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jcorley

Tamiya panel line accent color question

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I picked these up at my LHS and I've tried it on bare plastic and it looks great.

 

The directions say:

Do not apply onto enamel paint. Shake well or stir with paint stirrer before using. If paint is too thick, thin with X-20 Enamel Thinner. To remove excess, wait until it has completely dried, then use a cotton swab dipped in X-20 Enamel Thinner to wipe off.

 

My question is this: as this is thinned using X-20, can it be used on Tamiya paint? Wouldn't the cleanup procedure also work to damage the paint?

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Normally you can put an enamel on top of another enamel, assuming the same type of enamel is used for both coats. Tamiya's 'acrylics' are technically enamels, but are alcohol based, so if Tamiya's enamels and enamel thinner use a different solvent, it's possible they might damage a coat of Tamiya 'acrylic.' The only way is know is to try it on an old model. Spray a coat of 'acrylic' and allow it to fully dry/cure, then try the enamel stain on top of it.

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Yep. I guess I've got to find an old scribed junker and paint different types on different parts and begin testing since nobody else has really used these yet.

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Discovery #1

The bottle lied. If one waits just 20 minutes the stuff will be not only completely dried but almost impossible to remove with a cotton swab. Hard pressure with a t-shirt was required and that also took of the very thin coat of paint.

Wing repainted with a thicker coat and waiting for it to dry for try #2

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Discovery #2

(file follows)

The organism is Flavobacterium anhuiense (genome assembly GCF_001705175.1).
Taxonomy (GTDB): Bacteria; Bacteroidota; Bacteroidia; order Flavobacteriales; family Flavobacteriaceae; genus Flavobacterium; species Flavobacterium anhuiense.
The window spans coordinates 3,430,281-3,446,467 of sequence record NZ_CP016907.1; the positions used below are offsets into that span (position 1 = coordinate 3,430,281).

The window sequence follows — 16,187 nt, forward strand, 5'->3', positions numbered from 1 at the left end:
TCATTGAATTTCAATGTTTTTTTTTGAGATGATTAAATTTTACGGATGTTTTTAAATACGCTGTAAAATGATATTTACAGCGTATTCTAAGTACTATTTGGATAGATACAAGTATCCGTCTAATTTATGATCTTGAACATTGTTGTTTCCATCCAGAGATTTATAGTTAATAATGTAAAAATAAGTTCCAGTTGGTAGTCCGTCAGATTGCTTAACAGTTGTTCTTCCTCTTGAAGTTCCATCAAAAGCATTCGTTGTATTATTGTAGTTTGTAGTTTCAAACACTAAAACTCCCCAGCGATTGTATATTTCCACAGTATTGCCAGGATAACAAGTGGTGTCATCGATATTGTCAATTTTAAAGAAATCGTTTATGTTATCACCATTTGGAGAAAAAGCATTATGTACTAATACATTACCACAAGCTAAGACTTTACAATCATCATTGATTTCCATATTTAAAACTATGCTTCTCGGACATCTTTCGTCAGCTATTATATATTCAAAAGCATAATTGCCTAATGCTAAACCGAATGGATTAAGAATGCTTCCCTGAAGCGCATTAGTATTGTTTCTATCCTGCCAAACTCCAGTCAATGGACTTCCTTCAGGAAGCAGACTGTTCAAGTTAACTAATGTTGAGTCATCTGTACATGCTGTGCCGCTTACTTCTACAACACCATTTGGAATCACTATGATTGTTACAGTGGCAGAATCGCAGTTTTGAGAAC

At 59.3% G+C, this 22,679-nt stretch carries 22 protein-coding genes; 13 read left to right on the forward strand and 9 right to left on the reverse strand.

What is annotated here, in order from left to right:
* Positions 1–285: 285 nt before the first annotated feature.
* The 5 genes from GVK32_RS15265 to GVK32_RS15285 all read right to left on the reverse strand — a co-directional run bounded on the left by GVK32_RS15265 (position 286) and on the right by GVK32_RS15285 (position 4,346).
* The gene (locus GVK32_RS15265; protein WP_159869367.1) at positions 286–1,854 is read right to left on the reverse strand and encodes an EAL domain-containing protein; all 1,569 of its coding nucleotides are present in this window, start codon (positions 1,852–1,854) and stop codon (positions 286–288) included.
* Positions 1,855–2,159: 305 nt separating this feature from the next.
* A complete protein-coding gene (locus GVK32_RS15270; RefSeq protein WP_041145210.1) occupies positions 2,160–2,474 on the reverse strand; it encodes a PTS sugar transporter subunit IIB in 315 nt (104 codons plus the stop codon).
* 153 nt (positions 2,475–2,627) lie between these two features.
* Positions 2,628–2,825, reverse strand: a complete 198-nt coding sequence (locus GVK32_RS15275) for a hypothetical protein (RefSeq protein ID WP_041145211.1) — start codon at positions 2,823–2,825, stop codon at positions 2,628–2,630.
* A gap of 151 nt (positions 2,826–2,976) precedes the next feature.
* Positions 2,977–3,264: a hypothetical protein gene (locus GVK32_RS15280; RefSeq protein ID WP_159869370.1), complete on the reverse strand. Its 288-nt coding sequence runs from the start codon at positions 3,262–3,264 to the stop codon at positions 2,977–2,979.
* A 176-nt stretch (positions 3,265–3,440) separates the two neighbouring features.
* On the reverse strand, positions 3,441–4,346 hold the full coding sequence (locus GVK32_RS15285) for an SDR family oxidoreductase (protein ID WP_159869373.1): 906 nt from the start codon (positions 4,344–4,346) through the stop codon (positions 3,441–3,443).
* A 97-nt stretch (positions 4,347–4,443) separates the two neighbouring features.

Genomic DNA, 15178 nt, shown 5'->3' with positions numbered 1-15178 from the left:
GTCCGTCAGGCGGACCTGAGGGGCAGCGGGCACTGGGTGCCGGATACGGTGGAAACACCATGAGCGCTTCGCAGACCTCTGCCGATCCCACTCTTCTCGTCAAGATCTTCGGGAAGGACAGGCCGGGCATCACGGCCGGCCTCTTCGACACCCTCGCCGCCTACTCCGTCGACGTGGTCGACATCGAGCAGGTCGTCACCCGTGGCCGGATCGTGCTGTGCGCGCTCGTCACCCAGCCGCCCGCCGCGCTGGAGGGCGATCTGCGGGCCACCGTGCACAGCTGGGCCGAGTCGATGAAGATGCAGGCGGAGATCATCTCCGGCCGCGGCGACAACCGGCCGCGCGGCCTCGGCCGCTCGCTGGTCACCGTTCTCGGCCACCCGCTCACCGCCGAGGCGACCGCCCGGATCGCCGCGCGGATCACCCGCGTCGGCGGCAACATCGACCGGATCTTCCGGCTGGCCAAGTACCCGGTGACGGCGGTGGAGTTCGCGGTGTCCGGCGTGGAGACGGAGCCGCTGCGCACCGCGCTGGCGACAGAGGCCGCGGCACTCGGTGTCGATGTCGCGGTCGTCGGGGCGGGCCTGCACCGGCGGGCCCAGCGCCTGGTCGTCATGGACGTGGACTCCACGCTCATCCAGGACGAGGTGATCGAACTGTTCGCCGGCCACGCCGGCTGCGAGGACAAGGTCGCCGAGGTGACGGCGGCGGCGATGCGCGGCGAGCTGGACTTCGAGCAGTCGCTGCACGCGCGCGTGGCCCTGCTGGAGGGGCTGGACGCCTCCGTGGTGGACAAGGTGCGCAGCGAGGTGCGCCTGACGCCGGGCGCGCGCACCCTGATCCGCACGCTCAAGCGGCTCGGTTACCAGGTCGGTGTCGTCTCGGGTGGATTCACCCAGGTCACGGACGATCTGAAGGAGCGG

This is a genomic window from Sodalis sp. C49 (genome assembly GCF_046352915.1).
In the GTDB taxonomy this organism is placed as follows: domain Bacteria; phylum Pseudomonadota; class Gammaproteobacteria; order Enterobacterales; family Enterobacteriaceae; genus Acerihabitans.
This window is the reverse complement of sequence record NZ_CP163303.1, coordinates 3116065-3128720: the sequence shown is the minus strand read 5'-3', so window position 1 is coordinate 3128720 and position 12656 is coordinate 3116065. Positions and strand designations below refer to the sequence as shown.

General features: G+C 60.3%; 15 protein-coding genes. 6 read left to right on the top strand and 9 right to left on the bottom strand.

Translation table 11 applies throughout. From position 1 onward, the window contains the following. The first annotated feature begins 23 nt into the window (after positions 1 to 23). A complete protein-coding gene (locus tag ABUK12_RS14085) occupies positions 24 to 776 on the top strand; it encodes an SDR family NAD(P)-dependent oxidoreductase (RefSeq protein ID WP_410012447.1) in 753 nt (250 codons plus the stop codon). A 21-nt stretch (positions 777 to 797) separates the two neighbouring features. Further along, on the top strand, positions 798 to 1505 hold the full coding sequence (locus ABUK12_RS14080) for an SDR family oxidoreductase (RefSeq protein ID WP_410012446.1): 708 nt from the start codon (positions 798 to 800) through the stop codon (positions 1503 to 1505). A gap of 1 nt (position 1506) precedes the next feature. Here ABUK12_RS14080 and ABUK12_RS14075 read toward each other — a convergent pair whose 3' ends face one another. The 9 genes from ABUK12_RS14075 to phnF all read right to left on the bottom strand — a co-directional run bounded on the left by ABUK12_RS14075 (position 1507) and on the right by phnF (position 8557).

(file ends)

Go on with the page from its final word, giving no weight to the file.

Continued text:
It doesn't play well with Tamiya sprays at all

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I just published Pable Bauleo's review of the panel line wash.

 

http://web.ipmsusa3.org/content/tamiya-panel-line-accent-color

 

Pablo put the panel line wash on over Future, and it worked pretty well

Then he used Mig's wash thinner and it worked nicely.

 

Jim Pearsall

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In his review, Pablo Bauleo stated, "They are an enamel-based wash, so it is smelly and it could attack bare plastic, so test it on a scrap piece (a runner or extra part) first." I've been building models for approximately 60 of my 70 years on this planet, and while I cannot attest to the smell of this product as I have not tried it, I've NEVER known an enamel that would "attack bare plastic."

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Yes, but in his next paragraph Pablo tried the wash on a bare Eduard part, and it worked fine. He says it COULD attack bare plastic, but the "experiment" showed that it didn't. At least not Eduard plastic.

And you're so right, I've never seen an enamel that attacked plastic.

 

Jim

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Use Detailer. It comes in a variety of colours and is water based so it's harmless. You don't like the effect or there is too much? Just wash it off with water and start over. Nick

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Is that the Vallejo product? I have used it, but was really hoping the Tamiya stuff would be Tamiya-compatabile

 

What were they thinking?

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James, Hi! Were you referring to Detailer when you asked if it is a Vallejo product? Regards, Nick

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Not that its the same thing, but I'm really liking the Model Master Acrylic washes. They haven't attacked any of the paints I use, and you just use a cotton swab dipped in water to wipe away the excess. Something I wasn't expecting is that they give the paint kind of a streaked, uneven look, which really makes any naval aircraft like the F-14A I'm back to building again look more like its been at sea for a while. Their instructions also lie about time before removing excess. You should do small patches, and start the excess removal as soon as you finish washing a patch. It doesn't attack or soften the original paint layer though, which is a huge plus.

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You can wash the Detailer off any time, no matter how long it has been

on. Just sayin'

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Yes, Nick

 

I have now tried the Tamiya on PollyScale. I went front to back on an old F-84G fuselage half. After I got to the back (30sec?) I went to begin to remove it from the front. It was dried already and had to rub so hard that it started to rub thru the PS to the primer underneath.

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